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How to create a glossary of terms for multilingual templates

The HubSpot COS hosts sites from companies around the world, in many different languages. Building large multilingual sites can prove to be a challenge for many organizations. To make this easier, HubSpot integrates with several services that allow page content to be translated and reinjected into cloned version of the pages. While you may choose to create language-specific templates, you can also use HubL to create a centralized glossary file used to update template terms dynamically based on the URL of your site.

In this tutorial, you will create an imported Design Manager HubL file that acts as a glossary of template strings in different languages. If statements will be used to determine which language should render based on the URL of the page. You can then call these string variables throughout your template. This solution gives you the ability to maintain all the template strings, in different languges, in a single file. Updates to this file propagate throughout the template and custom modules.

Create a .html file

Navigate to Design Manager and create a new coded template. Make sure you save it with .html file extension. Once you have created the .html file, clear out the prepopulated markup.

HubSpot Help article screenshot

Identify the variable for your URL structure

Multilingual sites can have a variety of different URL structures; therefore, you will need to identify the variable that you will use to determine which language's template terms should load. Below are two examples of content variables and their values for the Spanish search results page http://knowledge.hubspot.com/es/search:

  • content.sluges/search
  • content.domainhttp://www.knowledge.hubspot.com

If your multilingual URL structure uses subdirectories, you will most likely want to choose content.slug; whereas, if it uses different domains, you will most likely want to use content.domainYou can always use Developer Info on a page to check what values are being stored in the template context.

Add conditional logic

Once you have selected the variable that you will use to test the URL structure with, you will want to write your if statements to determine which set of terms to load.

Below is a set of if statements for domains and subdirectories. The subdirectory approach has two conditions per statement, because it should evaluate to true for both paths within the subdirectory (ie knowledge.hubspot.com/es/search) and when the path does not include a trailing / (ie help.hubspot.com/es).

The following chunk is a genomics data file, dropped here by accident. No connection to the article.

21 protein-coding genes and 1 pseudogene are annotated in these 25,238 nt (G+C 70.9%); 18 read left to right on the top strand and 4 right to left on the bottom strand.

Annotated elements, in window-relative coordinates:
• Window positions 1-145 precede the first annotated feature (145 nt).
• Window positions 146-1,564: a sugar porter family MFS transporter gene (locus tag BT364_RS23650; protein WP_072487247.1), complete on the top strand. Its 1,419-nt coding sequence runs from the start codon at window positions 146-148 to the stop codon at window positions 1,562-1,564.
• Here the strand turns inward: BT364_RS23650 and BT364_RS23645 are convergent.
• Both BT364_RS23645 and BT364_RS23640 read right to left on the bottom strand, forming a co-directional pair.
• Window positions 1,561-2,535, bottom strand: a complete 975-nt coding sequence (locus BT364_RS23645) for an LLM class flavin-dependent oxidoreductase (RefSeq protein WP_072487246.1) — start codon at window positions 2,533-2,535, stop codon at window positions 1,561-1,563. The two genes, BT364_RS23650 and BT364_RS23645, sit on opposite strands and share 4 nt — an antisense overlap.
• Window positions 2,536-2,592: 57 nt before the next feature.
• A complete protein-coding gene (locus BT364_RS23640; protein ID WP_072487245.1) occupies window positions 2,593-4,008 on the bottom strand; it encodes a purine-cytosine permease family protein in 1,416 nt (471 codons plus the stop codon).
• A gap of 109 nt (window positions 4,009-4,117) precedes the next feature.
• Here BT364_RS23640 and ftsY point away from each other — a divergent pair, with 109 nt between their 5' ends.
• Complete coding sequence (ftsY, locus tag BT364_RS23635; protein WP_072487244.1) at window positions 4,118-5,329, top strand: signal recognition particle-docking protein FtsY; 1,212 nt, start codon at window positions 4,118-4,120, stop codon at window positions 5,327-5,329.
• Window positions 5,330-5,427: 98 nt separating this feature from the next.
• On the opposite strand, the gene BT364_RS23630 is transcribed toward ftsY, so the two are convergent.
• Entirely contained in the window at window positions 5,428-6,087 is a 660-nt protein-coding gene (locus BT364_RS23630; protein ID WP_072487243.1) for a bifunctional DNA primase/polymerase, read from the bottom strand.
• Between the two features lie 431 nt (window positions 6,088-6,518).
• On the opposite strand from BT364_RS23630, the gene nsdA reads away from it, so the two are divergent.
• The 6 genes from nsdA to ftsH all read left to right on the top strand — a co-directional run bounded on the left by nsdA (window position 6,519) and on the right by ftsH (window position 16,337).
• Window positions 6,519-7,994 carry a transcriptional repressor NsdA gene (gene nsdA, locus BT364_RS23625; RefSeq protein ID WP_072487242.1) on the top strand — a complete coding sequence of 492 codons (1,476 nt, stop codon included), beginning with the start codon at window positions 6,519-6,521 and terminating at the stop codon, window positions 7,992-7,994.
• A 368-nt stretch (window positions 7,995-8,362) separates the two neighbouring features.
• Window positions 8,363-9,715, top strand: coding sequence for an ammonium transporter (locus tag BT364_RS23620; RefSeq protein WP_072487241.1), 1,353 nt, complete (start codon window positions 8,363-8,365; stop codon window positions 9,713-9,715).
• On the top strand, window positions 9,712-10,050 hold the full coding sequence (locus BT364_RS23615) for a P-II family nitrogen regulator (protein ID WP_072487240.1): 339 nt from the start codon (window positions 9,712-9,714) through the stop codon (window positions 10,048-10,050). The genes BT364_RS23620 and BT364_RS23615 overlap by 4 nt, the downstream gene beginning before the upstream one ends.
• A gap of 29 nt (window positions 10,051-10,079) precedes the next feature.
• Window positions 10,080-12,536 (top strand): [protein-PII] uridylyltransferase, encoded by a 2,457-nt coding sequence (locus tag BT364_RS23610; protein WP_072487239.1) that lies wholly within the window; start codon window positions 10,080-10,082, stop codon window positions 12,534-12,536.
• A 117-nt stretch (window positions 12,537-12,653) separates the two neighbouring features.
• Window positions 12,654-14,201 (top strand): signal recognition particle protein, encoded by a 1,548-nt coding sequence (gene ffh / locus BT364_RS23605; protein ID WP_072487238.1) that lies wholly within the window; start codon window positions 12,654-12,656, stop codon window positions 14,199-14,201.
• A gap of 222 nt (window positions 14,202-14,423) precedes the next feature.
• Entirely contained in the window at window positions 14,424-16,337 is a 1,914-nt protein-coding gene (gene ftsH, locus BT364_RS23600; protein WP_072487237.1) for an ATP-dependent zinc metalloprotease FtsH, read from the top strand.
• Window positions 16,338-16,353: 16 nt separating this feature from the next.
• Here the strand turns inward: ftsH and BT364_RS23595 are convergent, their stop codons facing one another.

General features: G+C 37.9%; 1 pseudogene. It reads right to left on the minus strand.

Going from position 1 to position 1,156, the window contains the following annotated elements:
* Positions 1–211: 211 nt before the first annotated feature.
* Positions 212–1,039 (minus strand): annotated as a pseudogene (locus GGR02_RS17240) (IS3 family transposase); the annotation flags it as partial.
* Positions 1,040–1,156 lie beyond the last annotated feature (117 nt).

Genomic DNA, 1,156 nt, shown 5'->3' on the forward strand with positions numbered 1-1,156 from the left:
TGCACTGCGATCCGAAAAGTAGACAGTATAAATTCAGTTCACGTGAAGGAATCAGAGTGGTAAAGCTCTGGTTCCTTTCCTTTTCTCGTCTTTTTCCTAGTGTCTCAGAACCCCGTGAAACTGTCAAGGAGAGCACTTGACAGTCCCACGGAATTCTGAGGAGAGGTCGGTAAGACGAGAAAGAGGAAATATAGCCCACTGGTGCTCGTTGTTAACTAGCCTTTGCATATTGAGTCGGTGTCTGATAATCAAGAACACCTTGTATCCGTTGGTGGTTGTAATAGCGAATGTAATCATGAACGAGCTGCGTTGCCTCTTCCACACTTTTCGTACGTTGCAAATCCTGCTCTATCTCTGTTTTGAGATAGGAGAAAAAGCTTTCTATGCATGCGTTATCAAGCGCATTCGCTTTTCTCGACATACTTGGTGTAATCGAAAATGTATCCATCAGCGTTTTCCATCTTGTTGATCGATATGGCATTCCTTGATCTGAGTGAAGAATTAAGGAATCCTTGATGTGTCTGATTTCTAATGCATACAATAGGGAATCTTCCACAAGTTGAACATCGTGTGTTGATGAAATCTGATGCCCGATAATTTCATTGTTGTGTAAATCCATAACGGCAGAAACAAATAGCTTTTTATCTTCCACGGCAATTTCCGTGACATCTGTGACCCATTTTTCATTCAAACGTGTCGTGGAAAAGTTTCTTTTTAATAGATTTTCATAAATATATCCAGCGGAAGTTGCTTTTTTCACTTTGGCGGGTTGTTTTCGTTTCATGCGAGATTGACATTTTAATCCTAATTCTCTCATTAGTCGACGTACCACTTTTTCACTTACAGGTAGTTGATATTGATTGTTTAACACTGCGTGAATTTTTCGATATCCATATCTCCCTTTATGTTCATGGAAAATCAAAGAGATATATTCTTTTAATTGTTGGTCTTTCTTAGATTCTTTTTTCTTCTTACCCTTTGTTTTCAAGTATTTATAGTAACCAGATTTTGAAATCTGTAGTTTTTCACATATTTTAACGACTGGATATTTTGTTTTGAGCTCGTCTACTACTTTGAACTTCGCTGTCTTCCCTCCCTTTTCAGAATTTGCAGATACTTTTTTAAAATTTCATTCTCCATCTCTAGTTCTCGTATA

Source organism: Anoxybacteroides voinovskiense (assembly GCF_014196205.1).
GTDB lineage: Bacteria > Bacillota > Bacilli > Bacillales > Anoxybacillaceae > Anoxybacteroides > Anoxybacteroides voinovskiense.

{# If statements for sites using language code subdirectories #}
{% if (content.slug is string_startingwith "es/") or (content.slug =="es")  %}

{% elif (content.slug is string_startingwith "de/") or (content.slug =="de")  %}

{% else %}

{% endif %}


{# If statements for sites using language code domains #}
{% if content.domain == "hubspot.es" %}

{% elif content.domain == "hubspot.de" %}

{% else %}

{% endif %}

Set variables within the if statements

Within each each if statment define string variables for the terms that you would like to print in each language. Reset the same variable name for each language and assign a different value. The example below stores string variables: 'Hello' and 'world'.


{# If statements for sites using language code subdirectories #}
{% if (content.slug is string_startingwith "es/") or (content.slug =="es")  %}
     {% set greeting ="Hola" %}
     {% set world ="mundo" %}
{% elif (content.slug is string_startingwith "de/") or (content.slug =="de")  %}
     {% set greeting ="Hallo" %}
     {% set world ="welt" %}
{% else %}
     {% set greeting ="Hello" %}
     {% set world ="world" %}
{% endif %}


{# If statements for sites using language code domains #}
{% if content.domain == "hubspot.es" %}
     {% set greeting ="Hola" %}
     {% set world ="mundo" %}
{% elif content.domain == "hubspot.de" %}
     {% set greeting ="Hallo" %}
     {% set world ="welt" %}
{% else %}
     {% set greeting ="Hello" %}
     {% set world ="world" %}
{% endif %}

 Publish the file and uncheck the option to "Make this template available for new content". Unchecking this option bypasses the template validation for the required template tags.

Import file into a template and print variables

Now that you have created a glossary html file, you can import it into your template. Once imported, you can print the variables throughout the template and custom modules. The variables will automatically update to the appropriate language based on the request URL. For example, the request went to an /es/ subdirectory, the markup with print the Spanish greeting.


{% import "custom/page/web_page_basic/glossary.html" as lang %}

<h1>{{ lang.greeting }} {{ lang.world }}</h1>
     
    
<h1>Hola mundo</h1>